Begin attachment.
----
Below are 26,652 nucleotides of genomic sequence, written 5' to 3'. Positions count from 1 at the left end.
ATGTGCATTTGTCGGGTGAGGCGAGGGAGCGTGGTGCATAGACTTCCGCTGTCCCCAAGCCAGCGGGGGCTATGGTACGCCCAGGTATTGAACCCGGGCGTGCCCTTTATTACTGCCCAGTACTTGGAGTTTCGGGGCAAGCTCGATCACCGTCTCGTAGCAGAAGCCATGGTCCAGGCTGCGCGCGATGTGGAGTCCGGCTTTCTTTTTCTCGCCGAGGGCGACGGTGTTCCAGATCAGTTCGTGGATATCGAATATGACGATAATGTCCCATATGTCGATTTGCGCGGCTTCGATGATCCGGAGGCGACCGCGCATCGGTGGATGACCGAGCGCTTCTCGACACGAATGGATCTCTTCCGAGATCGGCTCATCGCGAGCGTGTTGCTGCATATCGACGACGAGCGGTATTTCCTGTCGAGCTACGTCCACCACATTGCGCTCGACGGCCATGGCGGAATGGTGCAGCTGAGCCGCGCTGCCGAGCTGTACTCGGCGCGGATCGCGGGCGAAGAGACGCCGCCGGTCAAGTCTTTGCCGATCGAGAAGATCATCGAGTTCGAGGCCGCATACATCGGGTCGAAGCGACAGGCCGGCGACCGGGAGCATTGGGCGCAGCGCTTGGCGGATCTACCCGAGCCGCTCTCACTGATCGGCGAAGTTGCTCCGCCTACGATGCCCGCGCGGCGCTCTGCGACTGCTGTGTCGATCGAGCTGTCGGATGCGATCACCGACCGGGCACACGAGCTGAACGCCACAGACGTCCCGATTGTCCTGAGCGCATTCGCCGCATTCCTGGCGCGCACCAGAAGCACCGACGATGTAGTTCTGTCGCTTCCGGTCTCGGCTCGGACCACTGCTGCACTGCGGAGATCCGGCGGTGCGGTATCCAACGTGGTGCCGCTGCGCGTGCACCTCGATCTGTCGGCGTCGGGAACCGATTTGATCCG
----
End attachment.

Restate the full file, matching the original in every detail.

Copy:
Below are 26,652 nucleotides of genomic sequence, written 5' to 3'. Positions count from 1 at the left end.
ATGTGCATTTGTCGGGTGAGGCGAGGGAGCGTGGTGCATAGACTTCCGCTGTCCCCAAGCCAGCGGGGGCTATGGTACGCCCAGGTATTGAACCCGGGCGTGCCCTTTATTACTGCCCAGTACTTGGAGTTTCGGGGCAAGCTCGATCACCGTCTCGTAGCAGAAGCCATGGTCCAGGCTGCGCGCGATGTGGAGTCCGGCTTTCTTTTTCTCGCCGAGGGCGACGGTGTTCCAGATCAGTTCGTGGATATCGAATATGACGATAATGTCCCATATGTCGATTTGCGCGGCTTCGATGATCCGGAGGCGACCGCGCATCGGTGGATGACCGAGCGCTTCTCGACACGAATGGATCTCTTCCGAGATCGGCTCATCGCGAGCGTGTTGCTGCATATCGACGACGAGCGGTATTTCCTGTCGAGCTACGTCCACCACATTGCGCTCGACGGCCATGGCGGAATGGTGCAGCTGAGCCGCGCTGCCGAGCTGTACTCGGCGCGGATCGCGGGCGAAGAGACGCCGCCGGTCAAGTCTTTGCCGATCGAGAAGATCATCGAGTTCGAGGCCGCATACATCGGGTCGAAGCGACAGGCCGGCGACCGGGAGCATTGGGCGCAGCGCTTGGCGGATCTACCCGAGCCGCTCTCACTGATCGGCGAAGTTGCTCCGCCTACGATGCCCGCGCGGCGCTCTGCGACTGCTGTGTCGATCGAGCTGTCGGATGCGATCACCGACCGGGCACACGAGCTGAACGCCACAGACGTCCCGATTGTCCTGAGCGCATTCGCCGCATTCCTGGCGCGCACCAGAAGCACCGACGATGTAGTTCTGTCGCTTCCGGTCTCGGCTCGGACCACTGCTGCACTGCGGAGATCCGGCGGTGCGGTATCCAACGTGGTGCCGCTGCGCGTGCACCTCGATCTGTCGGCGTCGGGAACCGATTTGATCCG